MVRDV has built a tower block in Poznań, Poland, that looks like a huge staircase from one angle, while from another it looks like it’s about to topple over.
The 16-storey Bałtyk tower is the first building in Poland by Rotterdam-based MVRDV, and was completed in partnership with local firm Natkaniec Olechnicki Architekci.
The tower features a dramatically staggered form. The aim was for it to appear to change shape, depending on the viewing angle.
From one side, the building’s offset floors resemble a broad staircase climbing up towards the sky. But from the other side, a tiered cutaway in the base of the structure makes the building look precariously unbalanced.
Described by MVRDV as “one of Poznań’s most talked about new buildings”, Bałtyk is a 25,000-square-metre mixed-use building containing offices, shops, a restaurant and other amenities.
The staggered floorplates not only made it possible to create generous terraces for many of the office floors, but also allowed the building to keep its distance from the busy Rondo Kaponiera road intersection.
“When we came to Poznań for the first time, the goal was clear, we were to realise a representative office building with public functions on the first two layers and at the top,” explained MVRDV co-founder Nathalie de Vries.
“We realised that if we could control the footprint of the building, we were able to create a new square between Baltic and Concordia,” she continued. “We responded by turning diagonal shapes into terraces, usable by the office workers.”
MVRDV used a similar approach on projects like the Pushed Slab office block in Paris and the DNB Bank Headquarters in Oslo. But Bałtyk shows how the idea can be applied to a high-rise structure.
De Vries describes the result as “a thin building that is very different from all four sides”.
“It is slim towards the top to create a more tower-like feeling but still respective of the neighbourhood height restrictions,” she said.
The tower’s external skin takes its cues from other buildings in the area, particularly the modernist Okrąglak, or rotunda, completed by architect Marek Leykam in 1954.
Both Okrąglak and Bałtyk feature walls of small gridded windows, divided up by slender frames. But instead of the traditional concrete of Leykam’s, MVRDV worked with a dark concrete that is speckled with glass fibres, creating an unusual finish.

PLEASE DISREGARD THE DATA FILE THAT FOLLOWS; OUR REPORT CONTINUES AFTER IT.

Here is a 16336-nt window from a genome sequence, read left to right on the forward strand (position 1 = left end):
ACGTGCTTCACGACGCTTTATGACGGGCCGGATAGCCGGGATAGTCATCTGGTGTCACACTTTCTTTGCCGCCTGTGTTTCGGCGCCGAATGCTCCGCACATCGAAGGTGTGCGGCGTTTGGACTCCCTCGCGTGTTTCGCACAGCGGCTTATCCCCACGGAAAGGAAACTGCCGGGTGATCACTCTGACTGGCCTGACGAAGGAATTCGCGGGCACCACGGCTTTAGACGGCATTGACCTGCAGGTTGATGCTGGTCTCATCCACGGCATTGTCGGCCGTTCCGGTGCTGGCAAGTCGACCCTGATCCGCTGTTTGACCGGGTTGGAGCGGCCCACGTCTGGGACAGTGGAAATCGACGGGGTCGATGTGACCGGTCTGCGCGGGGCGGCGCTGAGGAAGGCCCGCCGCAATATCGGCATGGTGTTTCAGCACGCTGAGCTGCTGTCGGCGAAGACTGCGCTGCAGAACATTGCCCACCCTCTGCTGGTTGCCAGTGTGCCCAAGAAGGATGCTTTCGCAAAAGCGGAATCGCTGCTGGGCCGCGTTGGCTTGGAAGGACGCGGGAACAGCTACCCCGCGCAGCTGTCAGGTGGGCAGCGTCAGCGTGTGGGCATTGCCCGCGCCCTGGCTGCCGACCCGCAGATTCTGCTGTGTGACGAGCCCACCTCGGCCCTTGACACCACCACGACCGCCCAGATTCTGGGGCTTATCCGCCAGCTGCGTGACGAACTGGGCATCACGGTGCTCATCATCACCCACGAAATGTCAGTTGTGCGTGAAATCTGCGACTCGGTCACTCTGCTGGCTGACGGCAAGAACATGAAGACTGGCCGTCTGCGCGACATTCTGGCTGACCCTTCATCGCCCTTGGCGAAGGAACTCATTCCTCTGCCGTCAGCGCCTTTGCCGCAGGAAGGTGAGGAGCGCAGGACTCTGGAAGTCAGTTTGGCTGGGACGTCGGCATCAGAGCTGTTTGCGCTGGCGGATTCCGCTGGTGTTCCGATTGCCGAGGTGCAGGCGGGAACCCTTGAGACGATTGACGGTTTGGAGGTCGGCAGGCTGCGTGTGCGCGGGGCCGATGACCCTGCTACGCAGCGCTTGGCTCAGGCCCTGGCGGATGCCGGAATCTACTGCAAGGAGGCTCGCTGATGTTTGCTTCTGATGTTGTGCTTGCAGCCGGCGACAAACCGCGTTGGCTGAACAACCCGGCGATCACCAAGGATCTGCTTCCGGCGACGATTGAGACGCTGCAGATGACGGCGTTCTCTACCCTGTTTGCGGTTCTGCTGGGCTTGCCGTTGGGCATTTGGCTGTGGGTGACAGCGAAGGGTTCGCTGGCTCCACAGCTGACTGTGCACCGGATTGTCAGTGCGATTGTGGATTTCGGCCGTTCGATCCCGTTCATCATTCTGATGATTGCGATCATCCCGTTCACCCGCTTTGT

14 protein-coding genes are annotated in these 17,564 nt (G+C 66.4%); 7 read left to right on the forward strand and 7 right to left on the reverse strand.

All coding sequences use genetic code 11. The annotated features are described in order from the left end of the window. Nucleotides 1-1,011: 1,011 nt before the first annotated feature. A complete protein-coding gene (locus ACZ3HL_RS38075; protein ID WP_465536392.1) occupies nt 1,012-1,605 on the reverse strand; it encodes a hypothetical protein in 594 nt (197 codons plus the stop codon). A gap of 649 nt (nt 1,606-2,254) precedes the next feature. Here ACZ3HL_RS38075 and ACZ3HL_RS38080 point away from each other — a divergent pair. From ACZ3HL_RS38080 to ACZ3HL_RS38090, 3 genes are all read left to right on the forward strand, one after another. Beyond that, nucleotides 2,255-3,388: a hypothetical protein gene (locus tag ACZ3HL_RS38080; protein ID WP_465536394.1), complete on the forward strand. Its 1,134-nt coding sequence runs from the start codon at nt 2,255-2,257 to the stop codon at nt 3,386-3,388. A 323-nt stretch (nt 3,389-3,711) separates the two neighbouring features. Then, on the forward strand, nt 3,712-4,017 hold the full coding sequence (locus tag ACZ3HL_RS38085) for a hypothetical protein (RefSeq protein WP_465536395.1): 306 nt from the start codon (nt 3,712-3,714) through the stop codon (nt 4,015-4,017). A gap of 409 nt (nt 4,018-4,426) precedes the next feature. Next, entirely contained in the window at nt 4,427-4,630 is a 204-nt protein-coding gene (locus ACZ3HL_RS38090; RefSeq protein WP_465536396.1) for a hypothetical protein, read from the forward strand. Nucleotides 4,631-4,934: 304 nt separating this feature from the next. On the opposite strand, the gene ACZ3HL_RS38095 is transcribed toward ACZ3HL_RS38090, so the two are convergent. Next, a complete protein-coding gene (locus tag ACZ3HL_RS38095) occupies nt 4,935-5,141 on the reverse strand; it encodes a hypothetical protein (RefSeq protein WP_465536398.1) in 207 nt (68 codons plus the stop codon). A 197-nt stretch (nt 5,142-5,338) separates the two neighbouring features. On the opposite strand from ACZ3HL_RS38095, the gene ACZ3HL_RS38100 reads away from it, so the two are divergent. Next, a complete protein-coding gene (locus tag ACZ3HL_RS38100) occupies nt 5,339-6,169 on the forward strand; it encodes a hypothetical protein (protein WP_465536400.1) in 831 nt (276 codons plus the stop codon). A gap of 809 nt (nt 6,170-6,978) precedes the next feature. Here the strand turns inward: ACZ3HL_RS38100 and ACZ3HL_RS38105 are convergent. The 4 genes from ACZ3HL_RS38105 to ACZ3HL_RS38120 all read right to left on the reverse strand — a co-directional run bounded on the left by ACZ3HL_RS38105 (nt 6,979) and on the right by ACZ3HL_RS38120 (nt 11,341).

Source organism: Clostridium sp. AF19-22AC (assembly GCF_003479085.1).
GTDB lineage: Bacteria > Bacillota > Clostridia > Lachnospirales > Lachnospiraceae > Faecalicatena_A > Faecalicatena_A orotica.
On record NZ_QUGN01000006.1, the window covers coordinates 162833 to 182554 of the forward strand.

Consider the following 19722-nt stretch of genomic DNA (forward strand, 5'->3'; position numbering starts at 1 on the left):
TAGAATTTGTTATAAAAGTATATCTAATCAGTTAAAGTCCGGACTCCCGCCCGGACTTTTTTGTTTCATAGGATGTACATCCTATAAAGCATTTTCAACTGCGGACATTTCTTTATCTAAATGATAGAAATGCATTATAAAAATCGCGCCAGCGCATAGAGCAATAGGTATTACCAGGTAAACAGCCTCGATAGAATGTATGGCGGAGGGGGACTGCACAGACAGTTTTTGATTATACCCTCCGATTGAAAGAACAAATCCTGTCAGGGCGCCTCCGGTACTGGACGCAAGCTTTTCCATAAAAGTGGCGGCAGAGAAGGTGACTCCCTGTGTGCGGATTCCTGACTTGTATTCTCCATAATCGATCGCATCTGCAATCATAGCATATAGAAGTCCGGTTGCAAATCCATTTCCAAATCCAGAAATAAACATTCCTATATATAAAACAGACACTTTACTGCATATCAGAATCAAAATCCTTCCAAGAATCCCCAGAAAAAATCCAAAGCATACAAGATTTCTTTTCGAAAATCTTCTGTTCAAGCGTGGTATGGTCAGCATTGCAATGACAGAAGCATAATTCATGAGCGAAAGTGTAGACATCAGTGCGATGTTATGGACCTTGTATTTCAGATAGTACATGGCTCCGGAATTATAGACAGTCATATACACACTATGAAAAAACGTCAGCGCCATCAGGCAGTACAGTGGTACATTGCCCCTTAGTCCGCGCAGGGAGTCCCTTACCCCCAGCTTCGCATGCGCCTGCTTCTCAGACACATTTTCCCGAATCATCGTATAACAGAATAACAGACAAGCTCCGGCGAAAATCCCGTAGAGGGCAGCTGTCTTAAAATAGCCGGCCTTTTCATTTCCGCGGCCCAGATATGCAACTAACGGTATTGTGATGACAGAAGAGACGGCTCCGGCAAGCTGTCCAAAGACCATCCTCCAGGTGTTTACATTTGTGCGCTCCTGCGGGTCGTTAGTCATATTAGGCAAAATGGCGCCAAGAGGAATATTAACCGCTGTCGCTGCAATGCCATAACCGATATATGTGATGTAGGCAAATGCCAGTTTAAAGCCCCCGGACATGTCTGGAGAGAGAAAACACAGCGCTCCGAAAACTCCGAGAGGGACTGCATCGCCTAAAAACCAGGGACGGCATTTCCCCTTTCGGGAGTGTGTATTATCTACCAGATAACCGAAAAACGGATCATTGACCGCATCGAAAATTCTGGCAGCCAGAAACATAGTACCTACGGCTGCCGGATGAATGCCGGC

These protruding frames also function as louvres, reducing the impact of the sun on the office spaces within.
There are 12,000 square metres of office space in the building in total. The restaurant – which also features a single-room hotel – takes up 750 square metres, while 1,350 square metres is given over to retail. There are also three levels of underground parking.
MVRDV was one of the highest ranking architecture studios on Dezeen Hot List 2016, coming in ninth overall. The studio, led by De Vries with Winy Maas and Jacob van Rijs, is best known for buildings including the Markthal Rotterdam market and the pyramid-shaped Book Mountain library.
The completion of Bałtyk follows the unveiling of two other big projects for the studio – a park on a converted highway in Seoul and the revamp of popular Rotterdam design store Groos.
Photography is by Ossip van Duivenbode.
Client: Garvest & Vox Group
Design team: Winy Maas, Jacob van Rijs, Nathalie de Vries, Fokke Moerel, Roy Sieljes, Anton Wubben, Jaap Baselmans, Doris Goldstein, Maciej Grelewicz, Brygida Zawadzka, Irena Nowacka
Co- architects: Natkaniec Olechnicki Architekci
Designers: Karol Olechnicki and Paweł Natkaniec
Cooperation: Anna Piętocha, Karol Zdanuczyk, Maciej Faber and Michał Zbytniewski
Designers: Olgierd Rutnicki and Katarzyna Starzecka
Cooperation: Michał Ejsmont, Joanna Hoffmann, Piotr Kasperski, Kamila Pierunek and Łukasz Woźniak
Designers: Nikodem Frąckowiak, Rafał Pawłowski, Marek Maciejewski, Bartosz Rurek, Marek Skrocki and Dawid Nowak
Greenery: Grupa Krajobrazowa
Designer: Monika Łucarz
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